As the end of the academic year inches closer, seniors eagerly await acceptance letters to colleges, many of which are from the University of California (UC) system. Just this year, the UC system traded an important component of its application, the personal statement, for eight more specific personal insight questions. With admission statuses finally released, seniors are now able to assess whether or not the change to the application was more helpful or harmful to their admission chances.
Each personal insight question response is limited to 350 words, and applicants are required to respond to four of the eight offered prompts. Some seniors believe having to answer four separate questions took an overall greater effort than the old personal statement did.
Many UC campuses also received record numbers of applicants for the 2017-2018 school year. UC Los Angeles received over 102,000 applications, while UC Berkeley, UC San Diego, and UC Irvine all received over 85,000. Solid responses to the insight questions are typically an important part of allowing applicants to stand out.
“It took more work, but the new application shows more opportunities. It’s harder to actually complete, but it shows way more of what you do,” said senior Nathan Roura.
Although it was a more time-consuming process, Roura believes it did a better job at showcasing applicants’ experiences and character. The extent to which he believes this change aided prospective students in their actual admissions does not entirely reflect the added benefits, however.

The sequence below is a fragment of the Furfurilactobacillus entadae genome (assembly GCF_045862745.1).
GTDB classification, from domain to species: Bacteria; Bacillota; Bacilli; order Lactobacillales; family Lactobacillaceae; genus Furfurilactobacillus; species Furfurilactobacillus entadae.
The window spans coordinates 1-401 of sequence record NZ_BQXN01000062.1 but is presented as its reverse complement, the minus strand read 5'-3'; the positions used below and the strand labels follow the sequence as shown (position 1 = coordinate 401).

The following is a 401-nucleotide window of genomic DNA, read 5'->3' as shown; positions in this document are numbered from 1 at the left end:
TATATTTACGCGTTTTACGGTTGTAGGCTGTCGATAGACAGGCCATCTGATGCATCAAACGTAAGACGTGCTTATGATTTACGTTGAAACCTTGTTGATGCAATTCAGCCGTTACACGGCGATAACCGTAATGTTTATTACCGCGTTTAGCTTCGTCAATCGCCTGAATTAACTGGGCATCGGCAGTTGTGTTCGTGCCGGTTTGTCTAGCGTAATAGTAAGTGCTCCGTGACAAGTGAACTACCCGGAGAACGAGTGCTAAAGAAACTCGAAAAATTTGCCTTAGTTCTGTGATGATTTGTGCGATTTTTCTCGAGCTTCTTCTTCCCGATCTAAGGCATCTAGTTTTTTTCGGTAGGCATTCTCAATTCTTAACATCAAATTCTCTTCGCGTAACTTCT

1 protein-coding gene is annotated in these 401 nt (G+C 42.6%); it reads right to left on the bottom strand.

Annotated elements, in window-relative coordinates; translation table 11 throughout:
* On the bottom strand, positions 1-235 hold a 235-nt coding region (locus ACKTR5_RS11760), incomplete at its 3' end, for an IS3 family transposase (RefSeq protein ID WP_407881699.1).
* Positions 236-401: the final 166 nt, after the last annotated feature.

“I just disagree with the way they are admitting people. I feel like a lot of people that should have, didn’t get in,” said Roura.
With record numbers of applicants, the UC system is constantly becoming more competitive. The personal insight questions are just a single factor in whether or not a student is the right fit for one of the schools.
“I liked the format for a couple of reasons. The multiple questions helped give me a variety of experiences to share instead of staying limited to choosing the best thing to say about myself. I also was glad to see that the character limit was very low,” said senior Victoria Quijano, who was accepted to UC Santa Cruz, UC Davis, and UC San Diego.
Another benefit of the removal of the UC personal statement is the clarity that comes along with a briefer word count. While applicants found this to be a relief, they also appreciated the variety and opportunity to showcase themselves through the personal insight questions.
“This made the whole process seem much less overwhelming, because I could sit down for 15 minutes and just write down everything I wanted to say and end up with a rough draft well above the required word count,” said Quijano.
Despite the increase in amount of effort required by the new UC application some applicants saw with the replacement of the personal statement, many seniors believe this helped display their best qualities, without the overwhelmingly high word count of an essay. Although some think the overall difficulty in responding to the given prompts has increased, it seems as though the UC system has succeeded in giving applicants clearer guidance and more opportunity to express themselves.